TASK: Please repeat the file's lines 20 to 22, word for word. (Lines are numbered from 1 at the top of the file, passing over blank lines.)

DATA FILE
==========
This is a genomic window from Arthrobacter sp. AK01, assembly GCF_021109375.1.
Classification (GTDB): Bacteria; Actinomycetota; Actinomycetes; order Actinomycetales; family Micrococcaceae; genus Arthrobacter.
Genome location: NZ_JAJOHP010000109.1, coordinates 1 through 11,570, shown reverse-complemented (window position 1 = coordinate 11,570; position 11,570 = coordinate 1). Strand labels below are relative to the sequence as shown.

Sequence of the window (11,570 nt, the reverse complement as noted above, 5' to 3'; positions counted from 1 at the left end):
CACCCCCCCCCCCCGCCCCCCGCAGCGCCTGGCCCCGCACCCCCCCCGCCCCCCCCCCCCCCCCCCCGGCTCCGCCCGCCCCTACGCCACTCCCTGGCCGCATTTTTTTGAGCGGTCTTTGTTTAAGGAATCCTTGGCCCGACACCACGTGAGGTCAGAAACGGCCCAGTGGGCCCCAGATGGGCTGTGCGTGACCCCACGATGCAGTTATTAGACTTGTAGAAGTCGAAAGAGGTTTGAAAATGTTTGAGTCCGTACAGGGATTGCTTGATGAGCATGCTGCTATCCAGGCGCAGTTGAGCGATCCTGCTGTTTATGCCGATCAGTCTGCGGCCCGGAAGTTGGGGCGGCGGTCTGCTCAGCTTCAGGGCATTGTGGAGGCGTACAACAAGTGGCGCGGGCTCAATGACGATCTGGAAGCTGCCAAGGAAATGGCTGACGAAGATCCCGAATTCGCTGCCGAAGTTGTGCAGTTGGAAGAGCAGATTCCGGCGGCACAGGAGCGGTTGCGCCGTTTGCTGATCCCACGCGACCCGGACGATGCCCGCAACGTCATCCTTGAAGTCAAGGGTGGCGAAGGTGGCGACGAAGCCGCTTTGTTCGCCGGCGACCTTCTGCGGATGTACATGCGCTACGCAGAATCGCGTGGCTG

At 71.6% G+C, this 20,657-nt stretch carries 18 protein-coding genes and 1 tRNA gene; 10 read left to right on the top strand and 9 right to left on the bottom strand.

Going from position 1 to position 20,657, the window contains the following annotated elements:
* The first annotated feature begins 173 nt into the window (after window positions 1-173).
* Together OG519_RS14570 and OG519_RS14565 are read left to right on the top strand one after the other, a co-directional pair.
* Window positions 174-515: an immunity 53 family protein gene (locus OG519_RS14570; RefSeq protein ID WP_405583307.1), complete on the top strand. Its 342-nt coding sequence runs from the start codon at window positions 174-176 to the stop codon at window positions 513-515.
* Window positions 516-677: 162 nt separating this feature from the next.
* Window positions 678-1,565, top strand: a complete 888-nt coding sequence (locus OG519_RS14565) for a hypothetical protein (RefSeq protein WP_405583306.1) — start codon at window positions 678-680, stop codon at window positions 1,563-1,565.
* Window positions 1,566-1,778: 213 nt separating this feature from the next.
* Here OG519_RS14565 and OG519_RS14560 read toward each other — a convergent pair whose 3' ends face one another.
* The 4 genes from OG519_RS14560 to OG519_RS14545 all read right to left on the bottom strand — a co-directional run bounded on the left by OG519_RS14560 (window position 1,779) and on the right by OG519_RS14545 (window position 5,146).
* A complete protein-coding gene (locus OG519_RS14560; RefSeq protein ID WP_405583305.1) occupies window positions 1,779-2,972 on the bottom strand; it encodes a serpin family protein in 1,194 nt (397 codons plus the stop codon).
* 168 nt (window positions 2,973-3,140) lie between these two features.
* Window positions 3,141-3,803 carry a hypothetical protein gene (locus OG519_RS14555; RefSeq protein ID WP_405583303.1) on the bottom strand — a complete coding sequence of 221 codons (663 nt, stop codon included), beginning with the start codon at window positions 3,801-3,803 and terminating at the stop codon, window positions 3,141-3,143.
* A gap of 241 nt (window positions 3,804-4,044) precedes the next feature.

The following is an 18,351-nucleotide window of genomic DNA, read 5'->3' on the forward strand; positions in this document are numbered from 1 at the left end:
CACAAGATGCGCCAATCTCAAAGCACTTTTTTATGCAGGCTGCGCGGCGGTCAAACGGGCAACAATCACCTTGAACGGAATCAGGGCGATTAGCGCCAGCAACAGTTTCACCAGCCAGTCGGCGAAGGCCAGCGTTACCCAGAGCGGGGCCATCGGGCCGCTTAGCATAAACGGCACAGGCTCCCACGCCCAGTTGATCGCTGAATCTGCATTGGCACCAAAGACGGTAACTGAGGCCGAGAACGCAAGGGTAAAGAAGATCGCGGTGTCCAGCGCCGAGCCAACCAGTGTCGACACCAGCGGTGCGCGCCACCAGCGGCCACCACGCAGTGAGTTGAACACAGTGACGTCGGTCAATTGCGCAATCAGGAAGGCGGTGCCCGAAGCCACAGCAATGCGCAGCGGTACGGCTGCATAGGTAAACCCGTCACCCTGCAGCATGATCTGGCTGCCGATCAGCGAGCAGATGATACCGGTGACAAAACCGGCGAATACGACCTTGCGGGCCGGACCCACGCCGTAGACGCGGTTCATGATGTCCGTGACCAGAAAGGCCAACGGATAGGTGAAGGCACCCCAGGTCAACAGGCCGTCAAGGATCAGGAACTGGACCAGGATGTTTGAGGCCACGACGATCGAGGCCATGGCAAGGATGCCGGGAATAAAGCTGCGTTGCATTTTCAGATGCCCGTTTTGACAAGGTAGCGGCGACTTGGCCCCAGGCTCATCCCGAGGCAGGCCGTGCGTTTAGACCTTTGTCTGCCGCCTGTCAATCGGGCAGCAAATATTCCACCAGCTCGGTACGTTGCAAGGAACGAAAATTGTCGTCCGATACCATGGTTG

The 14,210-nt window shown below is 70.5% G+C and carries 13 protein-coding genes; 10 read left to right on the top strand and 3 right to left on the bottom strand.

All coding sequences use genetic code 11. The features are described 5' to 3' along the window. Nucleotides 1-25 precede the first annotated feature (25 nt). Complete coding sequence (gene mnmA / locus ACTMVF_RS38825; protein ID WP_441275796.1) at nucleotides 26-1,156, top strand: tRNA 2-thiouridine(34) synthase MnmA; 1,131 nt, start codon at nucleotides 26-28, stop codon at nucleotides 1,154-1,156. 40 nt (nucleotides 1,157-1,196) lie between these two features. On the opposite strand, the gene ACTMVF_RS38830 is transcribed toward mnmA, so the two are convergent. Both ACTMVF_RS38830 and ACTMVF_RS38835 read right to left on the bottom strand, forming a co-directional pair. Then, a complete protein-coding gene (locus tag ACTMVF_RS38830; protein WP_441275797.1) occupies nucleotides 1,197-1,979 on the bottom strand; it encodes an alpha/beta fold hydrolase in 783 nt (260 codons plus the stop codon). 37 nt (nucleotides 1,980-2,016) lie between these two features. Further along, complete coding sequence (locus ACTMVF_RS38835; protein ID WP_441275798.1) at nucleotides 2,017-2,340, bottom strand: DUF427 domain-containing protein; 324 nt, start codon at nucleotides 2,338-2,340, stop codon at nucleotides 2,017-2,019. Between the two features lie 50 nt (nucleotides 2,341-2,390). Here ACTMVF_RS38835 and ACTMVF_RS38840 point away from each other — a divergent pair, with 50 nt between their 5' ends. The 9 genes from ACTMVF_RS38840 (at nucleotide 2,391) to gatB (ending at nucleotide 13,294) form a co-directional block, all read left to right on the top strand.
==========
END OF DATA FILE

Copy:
The following is an 18,351-nucleotide window of genomic DNA, read 5'->3' on the forward strand; positions in this document are numbered from 1 at the left end:
CACAAGATGCGCCAATCTCAAAGCACTTTTTTATGCAGGCTGCGCGGCGGTCAAACGGGCAACAATCACCTTGAACGGAATCAGGGCGATTAGCGCCAGCAACAGTTTCACCAGCCAGTCGGCGAAGGCCAGCGTTACCCAGAGCGGGGCCATCGGGCCGCTTAGCATAAACGGCACAGGCTCCCACGCCCAGTTGATCGCTGAATCTGCATTGGCACCAAAGACGGTAACTGAGGCCGAGAACGCAAGGGTAAAGAAGATCGCGGTGTCCAGCGCCGAGCCAACCAGTGTCGACACCAGCGGTGCGCGCCACCAGCGGCCACCACGCAGTGAGTTGAACACAGTGACGTCGGTCAATTGCGCAATCAGGAAGGCGGTGCCCGAAGCCACAGCAATGCGCAGCGGTACGGCTGCATAGGTAAACCCGTCACCCTGCAGCATGATCTGGCTGCCGATCAGCGAGCAGATGATACCGGTGACAAAACCGGCGAATACGACCTTGCGGGCCGGACCCACGCCGTAGACGCGGTTCATGATGTCCGTGACCAGAAAGGCCAACGGATAGGTGAAGGCACCCCAGGTCAACAGGCCGTCAAGGATCAGGAACTGGACCAGGATGTTTGAGGCCACGACGATCGAGGCCATGGCAAGGATGCCGGGAATAAAGCTGCGTTGCATTTTCAGATGCCCGTTTTGACAAGGTAGCGGCGACTTGGCCCCAGGCTCATCCCGAGGCAGGCCGTGCGTTTAGACCTTTGTCTGCCGCCTGTCAATCGGGCAGCAAATATTCCACCAGCTCGGTACGTTGCAAGGAACGAAAATTGTCGTCCGATACCATGGTTG

The 14,210-nt window shown below is 70.5% G+C and carries 13 protein-coding genes; 10 read left to right on the top strand and 3 right to left on the bottom strand.